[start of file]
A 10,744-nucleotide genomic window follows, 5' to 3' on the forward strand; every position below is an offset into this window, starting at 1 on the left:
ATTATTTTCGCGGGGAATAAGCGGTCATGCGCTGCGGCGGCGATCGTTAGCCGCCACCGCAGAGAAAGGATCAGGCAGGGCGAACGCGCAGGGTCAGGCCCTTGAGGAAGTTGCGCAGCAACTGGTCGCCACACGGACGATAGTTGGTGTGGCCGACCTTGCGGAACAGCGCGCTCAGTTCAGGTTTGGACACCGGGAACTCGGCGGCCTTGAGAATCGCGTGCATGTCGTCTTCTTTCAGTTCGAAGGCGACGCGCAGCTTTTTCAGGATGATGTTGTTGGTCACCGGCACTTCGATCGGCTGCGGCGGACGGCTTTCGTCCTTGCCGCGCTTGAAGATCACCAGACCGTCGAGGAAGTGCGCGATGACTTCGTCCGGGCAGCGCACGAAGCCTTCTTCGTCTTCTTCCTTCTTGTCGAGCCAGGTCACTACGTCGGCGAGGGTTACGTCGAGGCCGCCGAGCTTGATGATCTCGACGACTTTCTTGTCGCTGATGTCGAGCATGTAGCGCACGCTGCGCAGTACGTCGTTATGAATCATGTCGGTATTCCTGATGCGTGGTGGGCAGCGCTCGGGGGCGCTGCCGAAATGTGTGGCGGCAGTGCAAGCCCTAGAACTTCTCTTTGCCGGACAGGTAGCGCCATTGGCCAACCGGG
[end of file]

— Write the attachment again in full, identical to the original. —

A 10,744-nucleotide genomic window follows, 5' to 3' on the forward strand; every position below is an offset into this window, starting at 1 on the left:
ATTATTTTCGCGGGGAATAAGCGGTCATGCGCTGCGGCGGCGATCGTTAGCCGCCACCGCAGAGAAAGGATCAGGCAGGGCGAACGCGCAGGGTCAGGCCCTTGAGGAAGTTGCGCAGCAACTGGTCGCCACACGGACGATAGTTGGTGTGGCCGACCTTGCGGAACAGCGCGCTCAGTTCAGGTTTGGACACCGGGAACTCGGCGGCCTTGAGAATCGCGTGCATGTCGTCTTCTTTCAGTTCGAAGGCGACGCGCAGCTTTTTCAGGATGATGTTGTTGGTCACCGGCACTTCGATCGGCTGCGGCGGACGGCTTTCGTCCTTGCCGCGCTTGAAGATCACCAGACCGTCGAGGAAGTGCGCGATGACTTCGTCCGGGCAGCGCACGAAGCCTTCTTCGTCTTCTTCCTTCTTGTCGAGCCAGGTCACTACGTCGGCGAGGGTTACGTCGAGGCCGCCGAGCTTGATGATCTCGACGACTTTCTTGTCGCTGATGTCGAGCATGTAGCGCACGCTGCGCAGTACGTCGTTATGAATCATGTCGGTATTCCTGATGCGTGGTGGGCAGCGCTCGGGGGCGCTGCCGAAATGTGTGGCGGCAGTGCAAGCCCTAGAACTTCTCTTTGCCGGACAGGTAGCGCCATTGGCCAACCGGG